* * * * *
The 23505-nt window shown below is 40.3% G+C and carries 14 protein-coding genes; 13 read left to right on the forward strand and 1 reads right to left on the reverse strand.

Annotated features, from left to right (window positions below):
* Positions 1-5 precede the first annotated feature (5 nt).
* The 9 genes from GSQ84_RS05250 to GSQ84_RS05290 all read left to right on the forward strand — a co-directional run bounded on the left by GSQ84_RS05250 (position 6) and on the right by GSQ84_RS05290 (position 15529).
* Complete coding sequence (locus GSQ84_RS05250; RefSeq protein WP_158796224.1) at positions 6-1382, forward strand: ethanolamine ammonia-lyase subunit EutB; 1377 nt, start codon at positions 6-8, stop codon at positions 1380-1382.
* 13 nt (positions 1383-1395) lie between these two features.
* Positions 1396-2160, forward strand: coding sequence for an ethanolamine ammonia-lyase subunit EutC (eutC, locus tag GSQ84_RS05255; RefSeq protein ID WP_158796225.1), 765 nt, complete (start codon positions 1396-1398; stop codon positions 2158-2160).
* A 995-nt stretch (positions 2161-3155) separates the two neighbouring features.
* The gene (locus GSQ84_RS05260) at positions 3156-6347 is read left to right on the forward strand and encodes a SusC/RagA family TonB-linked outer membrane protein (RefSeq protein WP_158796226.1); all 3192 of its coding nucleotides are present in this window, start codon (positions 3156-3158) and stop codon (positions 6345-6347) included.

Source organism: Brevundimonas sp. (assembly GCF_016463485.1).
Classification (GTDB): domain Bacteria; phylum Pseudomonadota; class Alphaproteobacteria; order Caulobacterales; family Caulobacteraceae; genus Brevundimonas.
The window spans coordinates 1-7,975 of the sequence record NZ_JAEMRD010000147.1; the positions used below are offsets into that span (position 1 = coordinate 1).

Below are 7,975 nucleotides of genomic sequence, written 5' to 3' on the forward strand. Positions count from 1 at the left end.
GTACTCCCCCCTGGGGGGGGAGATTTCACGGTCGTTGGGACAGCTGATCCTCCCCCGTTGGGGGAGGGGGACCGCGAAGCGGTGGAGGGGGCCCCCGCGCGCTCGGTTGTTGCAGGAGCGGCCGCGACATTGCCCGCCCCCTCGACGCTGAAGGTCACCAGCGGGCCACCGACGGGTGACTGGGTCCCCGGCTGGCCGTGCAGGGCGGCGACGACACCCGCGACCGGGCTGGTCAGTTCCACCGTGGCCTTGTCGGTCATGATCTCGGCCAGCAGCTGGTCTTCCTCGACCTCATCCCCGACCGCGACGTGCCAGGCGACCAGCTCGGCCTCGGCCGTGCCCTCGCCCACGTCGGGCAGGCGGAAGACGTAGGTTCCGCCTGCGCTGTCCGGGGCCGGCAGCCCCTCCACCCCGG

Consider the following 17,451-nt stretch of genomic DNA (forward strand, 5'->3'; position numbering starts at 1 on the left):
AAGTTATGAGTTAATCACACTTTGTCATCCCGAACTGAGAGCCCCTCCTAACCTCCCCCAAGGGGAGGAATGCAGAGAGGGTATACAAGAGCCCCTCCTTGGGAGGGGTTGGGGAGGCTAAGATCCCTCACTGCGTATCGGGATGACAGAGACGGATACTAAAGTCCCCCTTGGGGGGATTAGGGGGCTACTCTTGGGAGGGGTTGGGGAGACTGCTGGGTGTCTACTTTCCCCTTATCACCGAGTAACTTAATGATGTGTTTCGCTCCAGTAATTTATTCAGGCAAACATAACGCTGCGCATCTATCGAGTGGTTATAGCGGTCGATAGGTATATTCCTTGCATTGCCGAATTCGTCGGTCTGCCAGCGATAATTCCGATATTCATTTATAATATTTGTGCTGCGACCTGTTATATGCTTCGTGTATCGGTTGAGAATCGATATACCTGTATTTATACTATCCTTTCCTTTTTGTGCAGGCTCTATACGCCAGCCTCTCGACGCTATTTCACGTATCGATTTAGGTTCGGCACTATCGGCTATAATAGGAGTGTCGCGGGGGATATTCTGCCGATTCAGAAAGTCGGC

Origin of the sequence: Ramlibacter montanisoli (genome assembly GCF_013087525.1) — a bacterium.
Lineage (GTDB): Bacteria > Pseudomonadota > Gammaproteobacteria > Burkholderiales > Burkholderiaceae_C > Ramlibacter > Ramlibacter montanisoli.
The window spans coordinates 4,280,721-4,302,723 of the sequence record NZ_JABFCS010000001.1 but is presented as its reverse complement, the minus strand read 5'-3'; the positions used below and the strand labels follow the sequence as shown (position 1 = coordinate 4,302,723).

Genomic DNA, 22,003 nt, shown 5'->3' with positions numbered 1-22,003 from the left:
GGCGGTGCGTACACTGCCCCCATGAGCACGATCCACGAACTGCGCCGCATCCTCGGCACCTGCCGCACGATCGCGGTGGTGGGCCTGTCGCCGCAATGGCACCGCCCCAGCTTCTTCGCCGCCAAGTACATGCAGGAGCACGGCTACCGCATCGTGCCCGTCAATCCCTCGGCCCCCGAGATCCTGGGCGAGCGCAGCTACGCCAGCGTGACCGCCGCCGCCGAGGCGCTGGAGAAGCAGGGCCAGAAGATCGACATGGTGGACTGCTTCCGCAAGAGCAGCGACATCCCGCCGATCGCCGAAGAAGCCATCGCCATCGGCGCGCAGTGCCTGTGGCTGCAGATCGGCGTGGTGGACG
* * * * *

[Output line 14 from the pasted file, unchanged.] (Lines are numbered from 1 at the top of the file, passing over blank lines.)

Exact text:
GTACTCCCCCCTGGGGGGGGAGATTTCACGGTCGTTGGGACAGCTGATCCTCCCCCGTTGGGGGAGGGGGACCGCGAAGCGGTGGAGGGGGCCCCCGCGCGCTCGGTTGTTGCAGGAGCGGCCGCGACATTGCCCGCCCCCTCGACGCTGAAGGTCACCAGCGGGCCACCGACGGGTGACTGGGTCCCCGGCTGGCCGTGCAGGGCGGCGACGACACCCGCGACCGGGCTGGTCAGTTCCACCGTGGCCTTGTCGGTCATGATCTCGGCCAGCAGCTGGTCTTCCTCGACCTCATCCCCGACCGCGACGTGCCAGGCGACCAGCTCGGCCTCGGCCGTGCCCTCGCCCACGTCGGGCAGGCGGAAGACGTAGGTTCCGCCTGCGCTGTCCGGGGCCGGCAGCCCCTCCACCCCGG